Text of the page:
After the fall of China’s last imperial dynasty in 1911, the dragon did not simply fade into history. Instead, it was incorporated into the design of the national emblem of the new Republic of China (see figure 6). This marked the beginning of the dragon’s transformation from an imperial symbol to a national — and ethnonationalist — emblem. In the ensuing decades, patriotic Chinese intellectuals, fearing that their new-found nation may be on the brink of destruction at the hands of imperialist powers, turned to the dragon in their search for a unifying national, cultural, and one may also add, masculine identity.

Figure 6: Designed by the writers Lu Xun, Qian Daosun, and Xu Shoushang, the ROC national emblem featured the 12 Ornaments  十二章, a group of ancient Chinese symbols and designs that are considered highly auspicious. (Source: Wikimedia)

In 1942, five years into the war of resistance against Japanese occupation, Wen Yiduo 闻一多 (1899-1946), a poet and authority on the collection of shamanistic poetry Songs of the South (Chu ci 楚辭), published his influential study on the evolution of the Chinese dragon totem:

The dragon was simply the name of a kind of snake. It used to be the totem of one tribe. When this snake tribe conquered other tribes, it assimilated their totems, thus the snake came to have a horse’s head, a stag’s horns etc. and became what we know as the dragon today… For thousands of years, we have called ourselves the Huaxia; this Huaxia culture is the culture of the dragon tribe. In the past, emperors have described themselves as the embodiment of the dragon and the dragon was therefore the symbol of the state… Now that democracy has replaced the monarchy, the dragon has come to symbolise every citizen of the Chinese nation.

Despite obvious logical flaws in Wen Yiduo’s argument, and lack of proof for his dragon totem theory, the feeling of ethno-nationalistic pride he invested in the dragon at the time of a national crisis galvanised a generation of young readers. In the words of Shi Aidong 施愛東, a renowned scholar on Chinese folklore, ‘In the short span of 150 characters, Wen laid out the four transitions of the dragon, from “tribal totem” to “imperial symbol” to “national emblem” and to “every Chinese citizen”. One cannot help but marvel at the immense power of his poetic language.’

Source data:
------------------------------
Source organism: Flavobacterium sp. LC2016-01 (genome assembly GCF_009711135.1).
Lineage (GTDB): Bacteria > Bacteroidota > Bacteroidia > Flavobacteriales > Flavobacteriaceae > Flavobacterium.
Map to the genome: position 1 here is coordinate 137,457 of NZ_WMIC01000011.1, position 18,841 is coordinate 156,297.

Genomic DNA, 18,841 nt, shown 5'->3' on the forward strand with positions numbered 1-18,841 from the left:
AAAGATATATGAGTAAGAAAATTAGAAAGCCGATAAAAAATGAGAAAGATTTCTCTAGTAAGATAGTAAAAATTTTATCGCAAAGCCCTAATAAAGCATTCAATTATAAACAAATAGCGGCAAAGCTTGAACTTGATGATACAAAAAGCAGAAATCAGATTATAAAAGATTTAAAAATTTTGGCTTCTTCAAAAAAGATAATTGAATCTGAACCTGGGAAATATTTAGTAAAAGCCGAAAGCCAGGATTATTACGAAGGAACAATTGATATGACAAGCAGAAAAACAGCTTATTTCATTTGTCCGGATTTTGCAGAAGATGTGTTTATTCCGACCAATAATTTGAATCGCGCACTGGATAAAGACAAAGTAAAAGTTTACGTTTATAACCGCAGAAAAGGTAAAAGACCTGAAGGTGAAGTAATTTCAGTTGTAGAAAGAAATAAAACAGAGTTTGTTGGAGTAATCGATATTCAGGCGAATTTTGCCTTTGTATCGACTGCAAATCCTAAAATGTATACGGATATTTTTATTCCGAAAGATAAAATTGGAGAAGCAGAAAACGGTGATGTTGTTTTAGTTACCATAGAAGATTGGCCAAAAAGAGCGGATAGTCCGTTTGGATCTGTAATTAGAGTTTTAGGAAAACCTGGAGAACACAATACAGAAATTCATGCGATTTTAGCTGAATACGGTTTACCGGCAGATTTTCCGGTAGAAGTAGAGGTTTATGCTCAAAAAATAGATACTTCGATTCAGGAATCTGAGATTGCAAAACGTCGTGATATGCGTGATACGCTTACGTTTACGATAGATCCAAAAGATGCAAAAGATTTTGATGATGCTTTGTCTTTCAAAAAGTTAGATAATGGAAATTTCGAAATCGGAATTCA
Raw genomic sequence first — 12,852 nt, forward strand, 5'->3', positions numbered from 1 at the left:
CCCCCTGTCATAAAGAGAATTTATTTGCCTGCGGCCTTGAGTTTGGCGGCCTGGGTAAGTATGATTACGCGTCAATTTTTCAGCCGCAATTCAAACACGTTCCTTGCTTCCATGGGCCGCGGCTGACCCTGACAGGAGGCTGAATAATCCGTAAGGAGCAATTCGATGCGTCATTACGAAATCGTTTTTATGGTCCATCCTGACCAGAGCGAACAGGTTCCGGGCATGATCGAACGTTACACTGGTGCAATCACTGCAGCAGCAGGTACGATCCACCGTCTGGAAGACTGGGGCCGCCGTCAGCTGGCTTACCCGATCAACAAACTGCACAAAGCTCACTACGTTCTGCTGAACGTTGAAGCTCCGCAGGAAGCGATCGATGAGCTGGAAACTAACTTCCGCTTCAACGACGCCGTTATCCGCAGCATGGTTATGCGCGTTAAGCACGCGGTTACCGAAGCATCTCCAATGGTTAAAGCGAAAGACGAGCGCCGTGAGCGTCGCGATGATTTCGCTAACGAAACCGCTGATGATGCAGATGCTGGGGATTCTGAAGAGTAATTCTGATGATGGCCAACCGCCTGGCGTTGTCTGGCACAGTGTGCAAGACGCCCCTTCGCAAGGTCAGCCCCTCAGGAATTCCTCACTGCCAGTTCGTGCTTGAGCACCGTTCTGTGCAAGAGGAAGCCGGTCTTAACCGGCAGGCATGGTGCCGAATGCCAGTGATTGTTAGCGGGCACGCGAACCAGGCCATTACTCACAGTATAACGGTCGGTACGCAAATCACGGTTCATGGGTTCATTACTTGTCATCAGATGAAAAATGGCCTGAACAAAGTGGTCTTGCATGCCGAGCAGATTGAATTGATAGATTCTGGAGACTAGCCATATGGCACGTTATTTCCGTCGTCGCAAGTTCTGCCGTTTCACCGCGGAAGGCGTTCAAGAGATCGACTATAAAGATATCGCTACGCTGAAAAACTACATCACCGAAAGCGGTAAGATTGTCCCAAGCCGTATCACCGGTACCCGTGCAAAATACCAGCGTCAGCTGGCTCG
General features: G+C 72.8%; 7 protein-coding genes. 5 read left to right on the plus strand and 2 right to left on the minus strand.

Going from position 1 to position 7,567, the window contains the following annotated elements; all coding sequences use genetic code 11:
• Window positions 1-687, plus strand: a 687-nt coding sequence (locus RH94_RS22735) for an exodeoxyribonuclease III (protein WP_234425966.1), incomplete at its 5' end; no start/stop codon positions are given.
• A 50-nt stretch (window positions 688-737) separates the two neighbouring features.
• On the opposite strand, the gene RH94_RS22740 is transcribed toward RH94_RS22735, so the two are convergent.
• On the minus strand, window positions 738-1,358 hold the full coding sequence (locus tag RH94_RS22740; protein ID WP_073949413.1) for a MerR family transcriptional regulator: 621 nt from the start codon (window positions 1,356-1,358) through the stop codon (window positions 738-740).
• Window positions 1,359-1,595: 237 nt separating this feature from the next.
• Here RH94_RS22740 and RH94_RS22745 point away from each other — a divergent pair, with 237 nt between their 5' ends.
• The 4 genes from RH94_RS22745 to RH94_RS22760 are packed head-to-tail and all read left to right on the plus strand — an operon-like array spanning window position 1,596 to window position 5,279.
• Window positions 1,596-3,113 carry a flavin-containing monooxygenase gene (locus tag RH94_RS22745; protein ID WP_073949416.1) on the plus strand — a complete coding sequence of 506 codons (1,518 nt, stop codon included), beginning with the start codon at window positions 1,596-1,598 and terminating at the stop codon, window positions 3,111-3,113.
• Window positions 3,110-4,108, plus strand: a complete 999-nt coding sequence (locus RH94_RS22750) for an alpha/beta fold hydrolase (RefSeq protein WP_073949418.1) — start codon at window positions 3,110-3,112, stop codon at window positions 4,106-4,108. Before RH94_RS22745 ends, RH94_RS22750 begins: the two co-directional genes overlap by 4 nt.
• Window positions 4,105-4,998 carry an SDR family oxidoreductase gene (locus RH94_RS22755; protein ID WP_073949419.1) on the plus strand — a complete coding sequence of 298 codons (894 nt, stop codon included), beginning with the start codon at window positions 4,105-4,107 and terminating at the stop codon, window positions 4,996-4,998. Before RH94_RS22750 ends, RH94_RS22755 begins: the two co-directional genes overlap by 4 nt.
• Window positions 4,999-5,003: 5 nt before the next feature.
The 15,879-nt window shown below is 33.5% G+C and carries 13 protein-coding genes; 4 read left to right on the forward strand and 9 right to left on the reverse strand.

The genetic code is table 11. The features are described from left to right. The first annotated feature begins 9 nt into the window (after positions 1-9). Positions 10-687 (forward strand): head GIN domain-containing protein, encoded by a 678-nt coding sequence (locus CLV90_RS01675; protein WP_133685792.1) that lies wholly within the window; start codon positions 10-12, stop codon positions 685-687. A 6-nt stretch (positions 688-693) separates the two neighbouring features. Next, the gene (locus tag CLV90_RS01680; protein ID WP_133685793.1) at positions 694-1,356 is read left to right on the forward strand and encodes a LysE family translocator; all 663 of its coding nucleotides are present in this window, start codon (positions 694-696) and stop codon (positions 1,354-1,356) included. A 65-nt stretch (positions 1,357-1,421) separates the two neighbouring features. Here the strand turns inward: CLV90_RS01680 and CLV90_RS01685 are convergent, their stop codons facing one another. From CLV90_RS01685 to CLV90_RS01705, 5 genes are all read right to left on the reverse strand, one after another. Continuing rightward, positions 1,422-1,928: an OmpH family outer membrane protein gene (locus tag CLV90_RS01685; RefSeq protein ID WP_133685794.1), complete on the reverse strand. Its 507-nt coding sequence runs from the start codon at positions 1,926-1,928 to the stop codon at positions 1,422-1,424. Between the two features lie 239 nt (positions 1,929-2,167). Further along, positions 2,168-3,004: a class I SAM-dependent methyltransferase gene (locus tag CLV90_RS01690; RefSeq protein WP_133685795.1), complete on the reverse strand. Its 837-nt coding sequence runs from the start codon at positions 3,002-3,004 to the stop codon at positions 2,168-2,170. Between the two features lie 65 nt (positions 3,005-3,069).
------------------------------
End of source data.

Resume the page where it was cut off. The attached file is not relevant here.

Yet, just two years later, Wen Yiduo launched a surprise attack on the dragon, demoting it to ‘an extremely devious snake’. This change of attitude was prompted by the publication of China’s Destiny 中國之命運 by Chiang Kai-shek 蔣介石, president of the Republic and leader of China’s Nationalist Party (KMT). This book, most likely authored by Chiang’s party theorist, T’ao Hsi-sheng 陶希聖, lamented the erosive effects of Western ideologies, particularly communism and liberalism, on the spirit and mind of China’s citizens, especially the youth, and called for moral regeneration through embracing traditional Confucian ethics.[10] For Wen Yiduo, an intellectual heavily influenced by the May Fourth Movement that denounced Confucianism and advocated for democracy and individual liberty, the book was an assault on the achievements of May Fourth. Concerned that the dragon could never be freed from despot traditions of China’s past, Wen sought to bring down this national totem he had so passionately helped to raise up.

On the morning of 15 July 1946, in the midst of a civil war between Chiang’s Nationalist Party and Mao’s Communist Party, Wen Yiduo delivered a fiery speech criticising the Nationalist Party’s reign of terror at the funeral of his friend Li Gongpu 李公朴, who had been assassinated by KMT secret agents three days earlier. That same afternoon, Wen himself became the victim of a KMT assassination. He was 48 years old.

Wen’s conflicted attitude towards the dragon foreshadowed some of the battles and debates that would play out in the latter half of the twentieth century. During the Cultural Revolution, the dragon was seen as a remnant of country’s feudal past and Red Guards attacked buildings and artefacts carrying dragon motifs; among the monuments they destroyed was a well-preserved Ming dynasty ‘Nine Dragon Wall’ in Anyang, Henan. With Deng Xiaoping’s market reforms, the rise of the dragon became synonymous with the rise of China in both domestic and international headlines. The ‘Heirs of the Dragon’ 龍的傳人, a popular song written by Hou Dejian 侯德健, then a university student in Taiwan, became the soundtrack of the 1980s, sung by those of Chinese descent around the world with a proud feeling that all belonged to the same ‘dragon tribe’.